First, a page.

Reaping the benefits of regional integration

> Kizito Sikuka

The benefits of belonging to a shared community in southern Africa are reaching the lives of many people in the region, according to a new publication released by the Southern African Development Community.

SADC Success Stories reveals that the regional integration agenda matters to people in southern Africa and has contributed to reducing poverty and enhancing the quality of life.

For example, the establishment of the Maputo Development Corridor by Mozambique and South Africa in 1996 has not only improved trade between the two countries, but has also made a world of difference to SADC citizens such as Aly Ibrahimo Lalgy of Mozambique.

“If we didn’t have the Maputo Development Corridor, our income would be about 20 percent of what it is now,” Lalgy is quoted as saying in the publication.

He says the establishment of the corridor has resulted in improved infrastructure including road and rail, promoting the smooth movement of goods, people and services across the region.

To ensure that such benefits are felt throughout the region, SADC is now creating 17 other transport corridors since these are critical in supporting socio-economic integration by opening up markets and promoting increased trade and investment.

Another major advantage of belonging to a shared community of southern Africa is demonstrated at the Chirundu one-stop border-post between Zambia and Zimbabwe.

Since the introduction of the one-stop border-post initiative in November 2009, the crossing time at the border has drastically been reduced, saving most travellers time and huge sums of money since they no longer spend long periods waiting to cross into another country.

Where it used to take several days to clear customs and immigration procedures, it now only takes a few hours.

This means that truck drivers such as Godfrey Magaba from Zimbabwe now spend less hours on the road, reducing chances of accidents and other “social ills such as corruption, pilferage and increased exposure to risky sexual behaviour.”

Furthermore, the saving being realised by transport companies is being passed on to the end-users, making goods cheaper for consumers in the region.

Equally important, cooperation among SADC countries has allowed citizens to enjoy peace and stability.

One such person who has benefited from this cooperation is Thaba Bosiu of Lesotho.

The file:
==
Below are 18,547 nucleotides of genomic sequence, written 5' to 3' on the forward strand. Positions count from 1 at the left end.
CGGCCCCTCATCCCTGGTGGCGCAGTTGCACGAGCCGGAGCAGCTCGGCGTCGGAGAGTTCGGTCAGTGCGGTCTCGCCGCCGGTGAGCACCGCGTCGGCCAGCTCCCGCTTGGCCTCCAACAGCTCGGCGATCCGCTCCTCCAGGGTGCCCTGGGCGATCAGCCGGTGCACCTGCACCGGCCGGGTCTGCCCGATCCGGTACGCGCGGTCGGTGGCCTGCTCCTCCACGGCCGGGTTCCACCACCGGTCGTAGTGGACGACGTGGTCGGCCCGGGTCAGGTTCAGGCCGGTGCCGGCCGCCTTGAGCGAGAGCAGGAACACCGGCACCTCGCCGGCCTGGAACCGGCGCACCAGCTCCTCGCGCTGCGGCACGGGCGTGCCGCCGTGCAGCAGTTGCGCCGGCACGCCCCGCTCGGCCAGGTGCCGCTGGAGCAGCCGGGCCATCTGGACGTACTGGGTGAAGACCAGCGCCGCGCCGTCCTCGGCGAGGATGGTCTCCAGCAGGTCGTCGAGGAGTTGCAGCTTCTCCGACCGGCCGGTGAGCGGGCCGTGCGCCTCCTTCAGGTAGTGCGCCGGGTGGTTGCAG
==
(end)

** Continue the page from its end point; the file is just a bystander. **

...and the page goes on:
While most of her friends were pondering leaving the country because of possible unrest in the run-up to the February elections, she “wasn’t nervous at all,” as she pinned her hopes on other SADC countries that had sent peacekeeping missions to observe the elections in her country.

“They (the peacekeepers) were neutral so they could keep the peace between the police and army,” she says.

Cooperation in maintaining regional peace and stability has also saved lives in countries such as the Democratic Republic of Congo and Madagascar.

With regard to water resources and management, of notable benefit has been the establishment of river basin commissions for shared watercourses, which have made it easier for the joint management and utilization of transboundary water resources.

For example, cooperation has made it possible to bring water from one part of the region that has the resources in abundance to a water scarce area in another country.

“We know that water can be a source of conflict, but we also think that, in particular for the SADC region, water has become more a driving force for cooperation as opposed to conflict,” Paulo Cesar Alone Selemane of Mozambique says.

Another benefit is that there is better coordination among SADC countries to prepare for any natural disaster such as drought or floods as member states share information ahead of time.

The SADC Success Stories publication – the first of its kind in southern Africa, was launched by the SADC Executive Secretary Dr Stergomena Lawrence Tax in August at the 35th Summit of SADC Heads of State and Government held in Gaborone, Botswana. The publication presents some notable achievements of regional integration in various sectors such as trade, transport, finance, tourism, energy, disaster management, water resources, peacekeeping training and political cooperation.

The book was compiled and published by the Southern African Research and Documentation Centre (SARDC) and Frayintermedia with support from the German Federal Ministry for Economic Cooperation through the Deutsche Gesellschaft für Internationale Zusammenarbeit (GIZ). – sardc.net

September 2015
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